At Riverside, Dr. King told the 3,000-person overflow crowd that “my conscience leaves me no other choice” than to “break the betrayal of my own silences” over the past two years. Following the widespread urban riots that had marked the summer of 1966, “I knew that I could never again raise my voice against the violence of the oppressed in the ghettos without having first spoken clearly to the greatest purveyor of violence in the world today — my own government.”
Dr. King acknowledged how his sense of prophetic obligation had been strengthened by his receipt of the 1964 Nobel Peace Prize, which represented “a commission to work harder than I had ever worked before for ‘the brotherhood of man’ ” — a calling “that takes me beyond national allegiances.” Dr. King emphasized that he counted himself among those who are “bound by allegiances and loyalties which are broader and deeper than nationalism.”
Dr. King then turned his full wrath against the war. He insisted that “we have no honorable intentions in Vietnam” and that “we have been wrong from the beginning of our adventure in Vietnam.” He alleged that the United States tested its latest weapons on Vietnamese peasants “just as the Germans tested out new medicines and new tortures in the concentration camps of Europe,” and he decried “the concentration camps we call fortified hamlets” in South Vietnam.
He recommended that all young men confronting the military draft declare themselves conscientious objectors, and he called for the United States to halt all bombing and announce a unilateral cease-fire while preparing to “make what reparations we can for the damage we have done.”
But the war wasn’t just a mistake; it was “a symptom of a far deeper malady within the American spirit.” Civil rights, inequality and American policy in Southeast Asia were all of a larger piece. When “profit motives and property rights are considered more important than people, the giant triplets of racism, materialism and militarism are incapable of being conquered.” He concluded by calling for “a worldwide fellowship that lifts neighborly concern beyond one’s tribe, race, class and nation.”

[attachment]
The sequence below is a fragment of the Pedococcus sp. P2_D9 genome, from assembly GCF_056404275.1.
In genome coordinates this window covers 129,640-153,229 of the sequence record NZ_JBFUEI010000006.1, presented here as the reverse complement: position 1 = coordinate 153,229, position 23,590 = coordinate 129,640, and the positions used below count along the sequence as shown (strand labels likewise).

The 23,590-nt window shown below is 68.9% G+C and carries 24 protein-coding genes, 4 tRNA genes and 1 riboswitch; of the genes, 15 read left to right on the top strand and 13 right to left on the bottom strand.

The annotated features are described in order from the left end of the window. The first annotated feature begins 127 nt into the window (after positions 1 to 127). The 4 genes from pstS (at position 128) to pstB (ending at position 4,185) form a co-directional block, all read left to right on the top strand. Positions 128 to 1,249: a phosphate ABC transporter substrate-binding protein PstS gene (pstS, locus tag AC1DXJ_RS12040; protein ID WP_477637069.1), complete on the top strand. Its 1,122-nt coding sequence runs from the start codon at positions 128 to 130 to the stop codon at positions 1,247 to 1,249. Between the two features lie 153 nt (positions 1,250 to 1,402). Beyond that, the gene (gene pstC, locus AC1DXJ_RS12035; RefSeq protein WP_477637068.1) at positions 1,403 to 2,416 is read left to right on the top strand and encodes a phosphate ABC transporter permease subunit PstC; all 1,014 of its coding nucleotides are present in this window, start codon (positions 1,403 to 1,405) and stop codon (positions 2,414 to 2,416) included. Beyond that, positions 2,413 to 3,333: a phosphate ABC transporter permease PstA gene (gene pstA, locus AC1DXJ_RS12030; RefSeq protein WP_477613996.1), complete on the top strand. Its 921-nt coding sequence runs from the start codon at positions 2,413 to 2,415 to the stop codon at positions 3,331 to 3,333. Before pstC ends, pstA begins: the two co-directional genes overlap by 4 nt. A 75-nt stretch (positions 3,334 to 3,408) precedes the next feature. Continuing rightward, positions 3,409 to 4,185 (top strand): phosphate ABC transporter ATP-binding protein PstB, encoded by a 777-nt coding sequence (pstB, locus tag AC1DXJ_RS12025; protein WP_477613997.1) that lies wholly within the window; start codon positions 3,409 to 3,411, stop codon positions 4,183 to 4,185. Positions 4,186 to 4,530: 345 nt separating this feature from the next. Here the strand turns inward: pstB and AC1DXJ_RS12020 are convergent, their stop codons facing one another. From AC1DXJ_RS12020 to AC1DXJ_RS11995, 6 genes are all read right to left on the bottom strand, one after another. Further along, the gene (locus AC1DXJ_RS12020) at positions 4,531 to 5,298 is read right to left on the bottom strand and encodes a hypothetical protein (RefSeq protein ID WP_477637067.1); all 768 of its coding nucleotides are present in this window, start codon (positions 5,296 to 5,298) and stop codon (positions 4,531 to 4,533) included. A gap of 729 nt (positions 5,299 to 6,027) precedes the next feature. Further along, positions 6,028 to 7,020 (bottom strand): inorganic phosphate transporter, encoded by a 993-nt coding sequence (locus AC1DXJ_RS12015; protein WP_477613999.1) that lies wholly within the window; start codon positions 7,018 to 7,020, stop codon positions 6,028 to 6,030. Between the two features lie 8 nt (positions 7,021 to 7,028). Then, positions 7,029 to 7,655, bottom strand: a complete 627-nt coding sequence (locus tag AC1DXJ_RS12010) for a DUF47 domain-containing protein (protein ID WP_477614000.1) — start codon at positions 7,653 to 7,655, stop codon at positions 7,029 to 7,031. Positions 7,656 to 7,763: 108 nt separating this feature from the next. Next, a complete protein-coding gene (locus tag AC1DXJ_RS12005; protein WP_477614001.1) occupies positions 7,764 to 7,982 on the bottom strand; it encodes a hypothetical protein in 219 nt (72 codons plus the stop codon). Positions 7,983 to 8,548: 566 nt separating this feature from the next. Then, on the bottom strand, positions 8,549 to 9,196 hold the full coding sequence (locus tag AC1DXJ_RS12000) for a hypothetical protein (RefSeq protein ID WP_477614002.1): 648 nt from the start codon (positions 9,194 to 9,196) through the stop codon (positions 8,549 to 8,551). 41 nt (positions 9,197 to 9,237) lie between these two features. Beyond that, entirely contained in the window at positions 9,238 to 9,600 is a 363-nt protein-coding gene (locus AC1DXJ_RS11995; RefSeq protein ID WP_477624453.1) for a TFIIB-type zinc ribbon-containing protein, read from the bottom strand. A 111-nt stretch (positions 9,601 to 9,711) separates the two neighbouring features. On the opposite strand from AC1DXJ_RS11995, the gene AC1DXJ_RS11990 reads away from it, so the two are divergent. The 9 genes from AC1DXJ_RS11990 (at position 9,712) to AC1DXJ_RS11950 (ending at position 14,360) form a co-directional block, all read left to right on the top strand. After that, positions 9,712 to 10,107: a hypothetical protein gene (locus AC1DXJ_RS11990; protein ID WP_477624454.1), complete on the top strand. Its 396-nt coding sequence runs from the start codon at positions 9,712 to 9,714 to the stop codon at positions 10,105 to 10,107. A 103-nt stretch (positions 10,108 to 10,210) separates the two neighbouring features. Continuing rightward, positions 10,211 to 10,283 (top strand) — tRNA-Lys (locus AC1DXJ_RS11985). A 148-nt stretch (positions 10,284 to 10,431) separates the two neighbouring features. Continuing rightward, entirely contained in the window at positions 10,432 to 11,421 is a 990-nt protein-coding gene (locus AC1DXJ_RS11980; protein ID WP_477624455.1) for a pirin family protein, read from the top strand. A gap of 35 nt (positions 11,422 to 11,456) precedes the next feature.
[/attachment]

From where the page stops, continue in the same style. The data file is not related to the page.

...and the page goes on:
The Riverside crowd gave Dr. King a standing ovation, but editorial denunciations were swift and harsh. The Washington Post criticized his “sheer inventions of unsupported fantasy” and lamented how “many who have listened to him with respect will never again accord him the same confidence.”
The New York Times called Dr. King’s remarks both “facile” and “slander.” It said the moral issues in Vietnam “are less clear-cut than he suggests” and warned that “to divert the energies of the civil rights movement to the Vietnam issue is both wasteful and self-defeating,” given how the movement needed to confront what the paper called “the intractability of slum mores and habits.”
Even some of the black press lined up against him: The Pittsburgh Courier warned that Dr. King was “tragically misleading” African-Americans on issues that were “too complex for simple debate.”
Dr. King was unmoved. He told Levison that “I was politically unwise but morally wise. I think I have a role to play which may be unpopular,” for “I really feel that someone of influence has to say that the United States is wrong, and everybody is afraid to say it.”
Dr. King was indeed ahead of his time, but not for long. A year later, antiwar sentiment pushed Johnson out of his re-election bid, and today we remember opposition to the war as a widespread phenomenon, so much so that Dr. King’s Riverside Church speech is often overlooked as just one more statement against an unpopular conflict.
But it would be a mistake to read Dr. King’s speech as merely an antiwar statement. It reflected his widening worldview that chronic domestic poverty and military adventurism overseas infected the wealthiest nation on earth just as indelibly as did deep-rooted racism. It went to the heart of the multilayered social and political conflicts of the 1960s — and, like all great rhetoric, continues to speak to us today.
This article originally appeared in the New York Times on 4 April 2017